Georgia Republican Rep. Bobby Franklin, who sponsored a bill that's currently before his state legislature mandating the use of gold and silver for paying state taxes, did not respond to multiple requests for comment for the article. That might be because, as his secretary told me, "he's a little media-shy." Or it might be because of a story my colleague Jen Phillips wrote two weeks ago, about a bill Franklin sponsored that would potentially proscribe prescribe the death penalty for women who have miscarriages. Or maybe the two are related.

But I've buried the lede. This is what you get when you call his home phone number:

This is State Represenative Bobby Franklin. Thank you for calling to give me encouragement about my sponsorship of House Bill 1, recognizing that pre-natal murder is murder. I'm not able to take that encouragement right now, so at the tone please leave your name, number, and a message.

Emphasis mine. For the record, we weren't calling to offer encouragement.

Ex-Bachmann Chief of Staff, Campaign Manager Back Tim Pawlenty

| Wed Mar. 30, 2011 7:31 AM PDT
Flickr/theqspeaks

With Rep. Michele Bachmann (R-Minn.) likely to announce her presidential candidacy this spring for the 2012 presidential campaign, the great state of Minnesota will have two politicos, Bachmann and former governor Tim Pawlenty, angling for the White House. As Congress' tea party leader, Bachmann has an impressive, especially in hard-line conservative circles, which could give Pawlenty nightmares in the GOP primaries. But in a surprise move, a trio of ex-Bachmann staffers have come out in support of Pawlenty, including her former chief of staff and an ex-campaign manager.

As the Minnesota Independent reported, Gina Countryman, Bachmann's former congressional campaign manager, has come out strongly in favor in Pawlenty, using her Twitter feed to drum up support for "T-Paw 2012." Pawlenty recently announced he was creating a presidential exploratory committee, the first official step toward launching a full-fledged presidential bid.

Then there's Ron Carey, Bachmann's one-time chief of staff, who recently told Fox News he's backing Pawlenty because, well, Bachmann's just not electable. "Electability is a very, very high attribute you have to have this year to win," he said. "I don’t want to have an emotionally filled endeavor only to get 35 percent [of the vote] in November [2012]." And Bachmann's former liaison to constituents, Tim Gould, hosted a fundraiser in 2010 for Pawlenty's political action committee, Freedom First PAC, a strong hint that he's backing T-Paw, too. (Though, to be fair, that fundraiser was before Bachmann hinted she might run in 2012.)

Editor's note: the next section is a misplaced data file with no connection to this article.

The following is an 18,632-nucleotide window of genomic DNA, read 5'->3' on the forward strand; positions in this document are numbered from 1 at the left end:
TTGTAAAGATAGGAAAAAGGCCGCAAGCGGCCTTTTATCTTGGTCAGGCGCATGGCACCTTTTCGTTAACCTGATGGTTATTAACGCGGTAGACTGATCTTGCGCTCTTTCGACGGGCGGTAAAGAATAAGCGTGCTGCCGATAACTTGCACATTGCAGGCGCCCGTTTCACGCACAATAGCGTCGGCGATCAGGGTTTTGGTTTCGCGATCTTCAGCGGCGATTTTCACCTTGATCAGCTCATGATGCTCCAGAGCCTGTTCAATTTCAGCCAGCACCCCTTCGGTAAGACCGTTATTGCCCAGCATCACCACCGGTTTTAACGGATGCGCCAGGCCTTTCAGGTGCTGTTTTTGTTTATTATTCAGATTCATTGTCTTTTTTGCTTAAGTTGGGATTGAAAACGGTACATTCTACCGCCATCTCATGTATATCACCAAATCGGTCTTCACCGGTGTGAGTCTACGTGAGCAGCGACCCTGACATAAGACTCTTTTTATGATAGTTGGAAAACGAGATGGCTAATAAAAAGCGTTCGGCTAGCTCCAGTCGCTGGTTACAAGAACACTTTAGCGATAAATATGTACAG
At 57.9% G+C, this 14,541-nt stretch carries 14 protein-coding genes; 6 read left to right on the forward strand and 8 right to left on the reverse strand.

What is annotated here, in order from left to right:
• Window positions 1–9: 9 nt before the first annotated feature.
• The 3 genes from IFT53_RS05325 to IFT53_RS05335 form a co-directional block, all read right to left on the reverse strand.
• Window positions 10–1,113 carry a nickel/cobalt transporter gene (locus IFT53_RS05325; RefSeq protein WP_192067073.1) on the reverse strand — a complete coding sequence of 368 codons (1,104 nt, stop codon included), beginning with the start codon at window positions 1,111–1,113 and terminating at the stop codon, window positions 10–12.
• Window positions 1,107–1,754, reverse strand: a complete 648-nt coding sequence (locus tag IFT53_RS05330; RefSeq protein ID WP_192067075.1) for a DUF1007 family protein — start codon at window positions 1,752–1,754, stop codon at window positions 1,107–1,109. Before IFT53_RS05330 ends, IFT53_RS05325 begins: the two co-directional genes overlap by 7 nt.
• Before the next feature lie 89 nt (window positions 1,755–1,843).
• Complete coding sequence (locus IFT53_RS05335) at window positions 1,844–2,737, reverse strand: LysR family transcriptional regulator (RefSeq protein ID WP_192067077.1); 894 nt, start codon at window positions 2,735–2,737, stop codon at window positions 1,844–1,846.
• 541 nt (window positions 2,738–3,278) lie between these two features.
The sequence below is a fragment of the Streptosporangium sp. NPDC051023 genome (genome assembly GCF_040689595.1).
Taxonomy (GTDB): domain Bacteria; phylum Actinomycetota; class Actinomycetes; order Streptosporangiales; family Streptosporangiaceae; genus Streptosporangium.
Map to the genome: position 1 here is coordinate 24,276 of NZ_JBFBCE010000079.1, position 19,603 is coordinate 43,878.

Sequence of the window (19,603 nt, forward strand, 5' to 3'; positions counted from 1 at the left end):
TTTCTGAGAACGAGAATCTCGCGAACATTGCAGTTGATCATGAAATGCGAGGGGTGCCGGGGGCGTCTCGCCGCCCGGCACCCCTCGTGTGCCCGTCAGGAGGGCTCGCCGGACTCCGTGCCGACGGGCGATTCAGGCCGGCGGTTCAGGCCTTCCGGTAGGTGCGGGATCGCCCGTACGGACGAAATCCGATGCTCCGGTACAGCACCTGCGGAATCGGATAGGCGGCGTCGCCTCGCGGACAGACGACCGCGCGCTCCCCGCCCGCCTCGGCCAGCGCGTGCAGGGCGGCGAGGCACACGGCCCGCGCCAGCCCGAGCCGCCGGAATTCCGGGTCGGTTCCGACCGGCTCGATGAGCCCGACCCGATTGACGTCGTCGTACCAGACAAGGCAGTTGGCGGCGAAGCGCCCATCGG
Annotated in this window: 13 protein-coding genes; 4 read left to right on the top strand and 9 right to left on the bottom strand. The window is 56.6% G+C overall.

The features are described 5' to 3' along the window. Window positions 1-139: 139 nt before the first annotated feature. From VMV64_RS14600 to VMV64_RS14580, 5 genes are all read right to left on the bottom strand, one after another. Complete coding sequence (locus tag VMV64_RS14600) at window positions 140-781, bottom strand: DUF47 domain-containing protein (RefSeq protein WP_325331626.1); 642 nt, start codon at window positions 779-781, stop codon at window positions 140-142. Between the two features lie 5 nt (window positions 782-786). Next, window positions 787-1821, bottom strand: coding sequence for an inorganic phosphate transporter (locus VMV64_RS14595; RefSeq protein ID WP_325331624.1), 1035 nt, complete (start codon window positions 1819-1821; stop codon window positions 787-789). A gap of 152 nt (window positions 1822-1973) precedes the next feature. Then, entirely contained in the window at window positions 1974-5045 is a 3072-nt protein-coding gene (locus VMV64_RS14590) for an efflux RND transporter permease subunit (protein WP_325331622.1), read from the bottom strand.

While Bachmann has yet to officially declare her candidacy, a source in the Minnesota congresswoman's camp told CNN last week she plans to create an exploratory committee by "early summer." However, to make sure Bachmann gets a spot in Republican presidential debates, she might enter the race even earlier. The source told CNN, "If you [debate sponsors] come to us and say, 'To be in our debates, you have to have an exploratory committee,' then we'll say, 'Okay, fine...I'll go file the forms.'"

FBI Oversight Hearing: Live Coverage

| Wed Mar. 30, 2011 7:29 AM PDT

FBI director Robert Mueller is testifying before the Senate's judiciary committee today as part of what is likely to be the final FBI oversight hearing of his 10-year-term, which expires September 4. I'm covering the action on Twitter.

I'm especially interested to see if anyone asks Mueller about Gulet Mohamed, the Virginia teen who was detained in Kuwait, allegedly at the behest of the US, earlier this year. Mohamed says he was beaten and was asked questions that could only have come from US law enforcement, and that FBI agents interrogated him repeatedly without his lawyer, even after he asked for one. You can follow the action here:

UPDATE: No one asked about Mohamed.

We're Still at War: Photo of the Day for March, 30 2011

Wed Mar. 30, 2011 2:30 AM PDT

Soldiers from Combined Team Zabul, ISAF Regional Command (South), sling-load a container of components for a cell phone tower, Friday, March 25, 2011, at Forward Operating Base Lagman in the Kandahar province of Afghanistan. Photo by U.S. Army Sgt. Jerry Wilson